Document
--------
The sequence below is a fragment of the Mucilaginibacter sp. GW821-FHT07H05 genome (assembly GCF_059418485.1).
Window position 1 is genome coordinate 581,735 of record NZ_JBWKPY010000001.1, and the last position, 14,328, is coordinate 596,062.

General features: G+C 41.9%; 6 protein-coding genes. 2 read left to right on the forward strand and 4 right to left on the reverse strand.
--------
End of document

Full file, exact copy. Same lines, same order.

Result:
The sequence below is a fragment of the Mucilaginibacter sp. GW821-FHT07H05 genome (assembly GCF_059418485.1).
Window position 1 is genome coordinate 581,735 of record NZ_JBWKPY010000001.1, and the last position, 14,328, is coordinate 596,062.

General features: G+C 41.9%; 6 protein-coding genes. 2 read left to right on the forward strand and 4 right to left on the reverse strand.